20 years of proposed development solutions and still no results

Trans. by B.DULGUUN

Many things can be done in 20 years, yet Mongolia still hasn’t created solutions for development plans that were first initiated 20 years ago. Will these development plans continue to wait for resolution or can they move forward from the discussion stage?

Hydroelectric power plants
Mongolia has constantly faced shortages of electricity. Currently, 11 small-sized and two medium-scale hydroelectric power plants operate in Mongolia, but their actual production is very poor. After looking for ways to resolve electricity shortage problems and poor production, Mongolia decided it would build a hydroelectric power plant on the Eg River in Khuvsgul and Bulgan provinces, but the project has only been discussed for 24 years. Mongolia continues to import energy from Russia and China annually for 30 million USD.
The total cost of electricity imported from Russia from 1977 to now equals 311 million USD (451 billion MNT). Had this large sum of currency been circulated domestically, who knows what Mongolia could have accomplished in that time. In addition, the price of energy supplied by Russia increases every year. This year, the price rose to 195 MNT per kW, and Mongolia will face a deficit of 13 billion MNT next year to cover the cost. It’s clear that the price of energy will continue to rise, so the government should hurry up in the construction of hydroelectric power plants as well as the other 11 power plants being discussed.
The planned hydroelectric power plant on Eg River has the projected capacity to generate 606 million kWh of electricity annually, and will result in the creation of a 5.7 billion cubic meter freshwater pool. The feasibility study for the project has been completed and the plant will cost an estimated 827 million USD. Former MP D.Odkhuu is the current project manager and has reported that the river is undergoing water and fish population surveys, as well as archaeological studies.
Presumably, Mongolia’s central energy system will see great improvement and the national energy supply will become much smoother once the power plant becomes operational. Most importantly, experts estimate that the hydroelectric plant will enable Mongolia to reduce its energy dependency on imports by developing its own energy sources. Mongolia can benefit considerably if only the project can progress.

Free trade zones
Exactly 20 years ago, in 1995, the parliament approved the establishment of economic free trade zones under Resolution No.87. Later, the law on economic zones for the Altanbulag Free Trade Zone was approved in 2002, and laws for the Zamiin-Uud Free Trade Zone and Tsagaannuur Free Trade Zone were approved in 2003. If work had progressed efficiently, as predicted at the time, Mongolia would’ve established free trade zones at the north and south borders and they would be circulating millions of USD. However, the only free trade zone now open is the Altanbulag Free Trade Zone.
As of November 2014, over 130 foreign and domestic businesses have established investment agreements and own land in the Altanbulag Free Trade Zone. So far, only 21 of these businesses have started doing business there. According to a resolution of the previous government issued in June, the Altanbulag Free Trade Zone should have officially transferred to a permanent system by now.
The primary work planned for the Altanbulag Free Trade Zone is the construction of a 25 km railway from Sukhbaatar soum, the center of Selenge Province, to the free trade zone. Building this railway would be very beneficial for Mongolia, as products from Manchuria could be transported through the Altanbulag Free Trade Zone and all the way to the Dubna Special Economic Zone in Moscow.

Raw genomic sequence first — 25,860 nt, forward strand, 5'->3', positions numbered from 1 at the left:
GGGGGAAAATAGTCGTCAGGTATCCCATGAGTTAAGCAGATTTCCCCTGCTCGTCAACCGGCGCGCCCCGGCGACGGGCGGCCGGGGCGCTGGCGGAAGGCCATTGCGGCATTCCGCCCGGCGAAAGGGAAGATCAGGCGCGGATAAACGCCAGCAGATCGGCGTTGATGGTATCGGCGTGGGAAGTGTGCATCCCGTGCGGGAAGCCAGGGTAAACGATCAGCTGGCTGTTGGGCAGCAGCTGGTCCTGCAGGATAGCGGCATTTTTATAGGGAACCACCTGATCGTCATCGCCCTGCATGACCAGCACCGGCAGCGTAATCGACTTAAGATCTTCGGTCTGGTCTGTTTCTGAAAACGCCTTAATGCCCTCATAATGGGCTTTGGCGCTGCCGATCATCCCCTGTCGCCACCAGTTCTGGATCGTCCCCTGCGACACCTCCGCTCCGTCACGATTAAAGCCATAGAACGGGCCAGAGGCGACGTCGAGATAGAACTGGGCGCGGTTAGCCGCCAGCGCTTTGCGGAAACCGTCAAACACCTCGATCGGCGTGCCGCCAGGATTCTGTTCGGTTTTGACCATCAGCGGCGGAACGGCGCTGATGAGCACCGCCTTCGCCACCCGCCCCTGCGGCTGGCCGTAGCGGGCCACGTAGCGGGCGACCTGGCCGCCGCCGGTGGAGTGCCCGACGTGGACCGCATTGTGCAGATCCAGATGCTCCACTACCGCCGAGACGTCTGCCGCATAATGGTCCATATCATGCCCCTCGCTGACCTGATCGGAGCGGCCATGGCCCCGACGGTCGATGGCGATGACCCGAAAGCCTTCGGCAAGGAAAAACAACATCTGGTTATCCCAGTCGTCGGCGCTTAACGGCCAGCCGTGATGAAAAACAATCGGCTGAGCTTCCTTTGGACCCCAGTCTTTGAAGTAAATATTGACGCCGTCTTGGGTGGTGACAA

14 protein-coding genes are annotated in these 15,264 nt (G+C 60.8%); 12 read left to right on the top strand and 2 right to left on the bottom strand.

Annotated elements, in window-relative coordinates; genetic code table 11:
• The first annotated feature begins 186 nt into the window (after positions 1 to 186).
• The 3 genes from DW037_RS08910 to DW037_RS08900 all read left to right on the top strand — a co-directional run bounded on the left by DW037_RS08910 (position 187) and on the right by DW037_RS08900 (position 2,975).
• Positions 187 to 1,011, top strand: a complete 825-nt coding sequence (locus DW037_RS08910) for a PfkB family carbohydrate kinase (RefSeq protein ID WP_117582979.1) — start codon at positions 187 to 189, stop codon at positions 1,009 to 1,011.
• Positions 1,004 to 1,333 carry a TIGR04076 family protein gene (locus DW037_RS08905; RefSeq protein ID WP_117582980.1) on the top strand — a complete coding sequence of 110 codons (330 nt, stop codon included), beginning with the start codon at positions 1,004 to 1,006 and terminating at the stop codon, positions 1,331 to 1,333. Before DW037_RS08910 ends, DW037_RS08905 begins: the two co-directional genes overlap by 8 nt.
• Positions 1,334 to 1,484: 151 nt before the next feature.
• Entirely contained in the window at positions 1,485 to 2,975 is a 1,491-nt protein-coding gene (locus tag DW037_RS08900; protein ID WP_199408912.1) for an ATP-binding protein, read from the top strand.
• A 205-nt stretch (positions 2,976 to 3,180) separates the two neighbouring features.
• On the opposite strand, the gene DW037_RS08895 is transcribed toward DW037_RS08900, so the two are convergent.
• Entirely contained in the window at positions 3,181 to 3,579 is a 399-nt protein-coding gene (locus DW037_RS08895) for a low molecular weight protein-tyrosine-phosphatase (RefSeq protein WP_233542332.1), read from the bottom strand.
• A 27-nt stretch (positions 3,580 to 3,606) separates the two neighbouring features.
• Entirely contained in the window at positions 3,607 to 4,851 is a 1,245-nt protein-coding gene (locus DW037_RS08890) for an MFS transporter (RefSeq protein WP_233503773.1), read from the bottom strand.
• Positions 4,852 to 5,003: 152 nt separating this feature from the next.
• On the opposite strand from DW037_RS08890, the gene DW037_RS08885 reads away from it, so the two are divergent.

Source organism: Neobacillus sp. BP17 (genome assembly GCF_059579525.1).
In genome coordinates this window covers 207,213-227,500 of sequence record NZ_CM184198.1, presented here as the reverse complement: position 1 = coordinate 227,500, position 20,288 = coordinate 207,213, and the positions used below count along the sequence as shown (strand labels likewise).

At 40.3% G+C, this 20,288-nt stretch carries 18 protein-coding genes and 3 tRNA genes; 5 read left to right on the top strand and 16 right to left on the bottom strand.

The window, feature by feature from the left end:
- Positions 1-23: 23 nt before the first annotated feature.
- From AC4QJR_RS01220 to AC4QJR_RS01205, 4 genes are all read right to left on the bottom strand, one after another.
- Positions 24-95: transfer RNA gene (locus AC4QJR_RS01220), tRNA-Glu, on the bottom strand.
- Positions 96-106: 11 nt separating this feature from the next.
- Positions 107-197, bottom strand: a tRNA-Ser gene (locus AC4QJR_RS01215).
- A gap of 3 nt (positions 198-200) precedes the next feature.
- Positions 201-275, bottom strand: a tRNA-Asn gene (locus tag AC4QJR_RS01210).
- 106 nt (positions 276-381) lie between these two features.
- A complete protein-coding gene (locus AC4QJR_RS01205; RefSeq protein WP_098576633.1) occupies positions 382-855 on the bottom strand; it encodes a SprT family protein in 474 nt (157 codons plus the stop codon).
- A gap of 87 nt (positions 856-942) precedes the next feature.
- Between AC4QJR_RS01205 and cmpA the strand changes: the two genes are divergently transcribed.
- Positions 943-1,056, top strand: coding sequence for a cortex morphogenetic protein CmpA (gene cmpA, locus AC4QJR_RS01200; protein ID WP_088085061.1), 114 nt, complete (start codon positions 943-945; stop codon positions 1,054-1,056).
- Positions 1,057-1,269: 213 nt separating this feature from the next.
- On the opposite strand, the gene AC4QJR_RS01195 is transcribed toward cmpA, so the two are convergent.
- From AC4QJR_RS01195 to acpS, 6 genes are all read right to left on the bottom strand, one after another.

According to local news, the railway was going to receive investment from Poland’s Tines Capital Group. Administrators of the free trade zone have highlighted that they hope to establish a concessional agreement with the investors by the end of 2015.
Other countries have already established free trade and economic zones and are gaining more and more profit. Some countries that transferred to a market economy system from a socialist society around the same time as Mongolia are among the countries actively operating free trade zones. Currently, Romania, Turkey, Ukraine, Belarus, Costa Rica, Moldova, Ecuador, and Latvia are operating free trade zones. Rent per square meter in Pakistan and Turkey’s free trade zones cost 2 USD, and in the United Arab Emirates, one square meter costs 7.6 USD. Rent per square meter in China’s free trade zone has reached 25 USD. Rent in the Altanbulag Free Trade Zone costs 0.20 to 0.27 USD per square meter. Despite this cheap price, foreigners are not interested in renting space there.

Mongolia built a 1,110 km railway some 60 years ago. Since then, the railway hasn’t been expanded at all, if we don’t include short railway extensions constructed and paid for by mining companies. Constructing a railway isn’t a major project that can’t be completed in 20 years. Even so, Mongolian decision makers keep arguing over small matters, such as the material for the railway, its width and gauge size, and so on.
Mongolian railway companies developed the New Railway Project, but so far, locals have yet to see a new railway track.
Besides these incomplete projects, there are many more projects that need to be pulled out of the discussion stage and made into actual work. These include the unresolved Tavan Tolgoi and Fifth Power Station projects.

Source: http://economy.news.mn/content/207776.shtml

Short URL: http://ubpost.mongolnews.mn/?p=13923

Posted by on Mar 26 2015. Filed under Opinion. You can follow any responses to this entry through the RSS 2.0. You can skip to the end and leave a response. Pinging is currently not allowed.

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